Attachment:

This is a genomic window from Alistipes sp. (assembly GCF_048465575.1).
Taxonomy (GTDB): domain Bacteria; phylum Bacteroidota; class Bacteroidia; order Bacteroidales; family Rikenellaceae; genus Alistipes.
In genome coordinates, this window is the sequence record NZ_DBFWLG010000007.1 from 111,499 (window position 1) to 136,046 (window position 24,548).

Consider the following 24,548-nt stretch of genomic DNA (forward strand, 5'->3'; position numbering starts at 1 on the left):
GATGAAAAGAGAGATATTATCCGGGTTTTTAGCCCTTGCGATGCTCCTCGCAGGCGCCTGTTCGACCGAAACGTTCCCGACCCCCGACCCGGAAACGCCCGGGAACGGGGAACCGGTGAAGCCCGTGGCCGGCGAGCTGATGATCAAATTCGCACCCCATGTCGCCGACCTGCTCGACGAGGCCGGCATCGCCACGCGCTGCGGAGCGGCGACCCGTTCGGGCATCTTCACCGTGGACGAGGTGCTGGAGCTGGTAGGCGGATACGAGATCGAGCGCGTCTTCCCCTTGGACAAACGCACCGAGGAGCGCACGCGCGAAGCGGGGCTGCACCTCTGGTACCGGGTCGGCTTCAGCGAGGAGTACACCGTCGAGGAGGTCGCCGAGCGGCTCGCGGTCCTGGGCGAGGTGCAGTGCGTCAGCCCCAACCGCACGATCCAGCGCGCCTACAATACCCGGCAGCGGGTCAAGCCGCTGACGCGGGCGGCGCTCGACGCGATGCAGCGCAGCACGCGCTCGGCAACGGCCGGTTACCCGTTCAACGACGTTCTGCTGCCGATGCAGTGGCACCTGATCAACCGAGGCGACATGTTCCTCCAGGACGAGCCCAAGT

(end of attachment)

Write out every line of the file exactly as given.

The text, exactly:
This is a genomic window from Alistipes sp. (assembly GCF_048465575.1).
Taxonomy (GTDB): domain Bacteria; phylum Bacteroidota; class Bacteroidia; order Bacteroidales; family Rikenellaceae; genus Alistipes.
In genome coordinates, this window is the sequence record NZ_DBFWLG010000007.1 from 111,499 (window position 1) to 136,046 (window position 24,548).

Consider the following 24,548-nt stretch of genomic DNA (forward strand, 5'->3'; position numbering starts at 1 on the left):
GATGAAAAGAGAGATATTATCCGGGTTTTTAGCCCTTGCGATGCTCCTCGCAGGCGCCTGTTCGACCGAAACGTTCCCGACCCCCGACCCGGAAACGCCCGGGAACGGGGAACCGGTGAAGCCCGTGGCCGGCGAGCTGATGATCAAATTCGCACCCCATGTCGCCGACCTGCTCGACGAGGCCGGCATCGCCACGCGCTGCGGAGCGGCGACCCGTTCGGGCATCTTCACCGTGGACGAGGTGCTGGAGCTGGTAGGCGGATACGAGATCGAGCGCGTCTTCCCCTTGGACAAACGCACCGAGGAGCGCACGCGCGAAGCGGGGCTGCACCTCTGGTACCGGGTCGGCTTCAGCGAGGAGTACACCGTCGAGGAGGTCGCCGAGCGGCTCGCGGTCCTGGGCGAGGTGCAGTGCGTCAGCCCCAACCGCACGATCCAGCGCGCCTACAATACCCGGCAGCGGGTCAAGCCGCTGACGCGGGCGGCGCTCGACGCGATGCAGCGCAGCACGCGCTCGGCAACGGCCGGTTACCCGTTCAACGACGTTCTGCTGCCGATGCAGTGGCACCTGATCAACCGAGGCGACATGTTCCTCCAGGACGAGCCCAAGT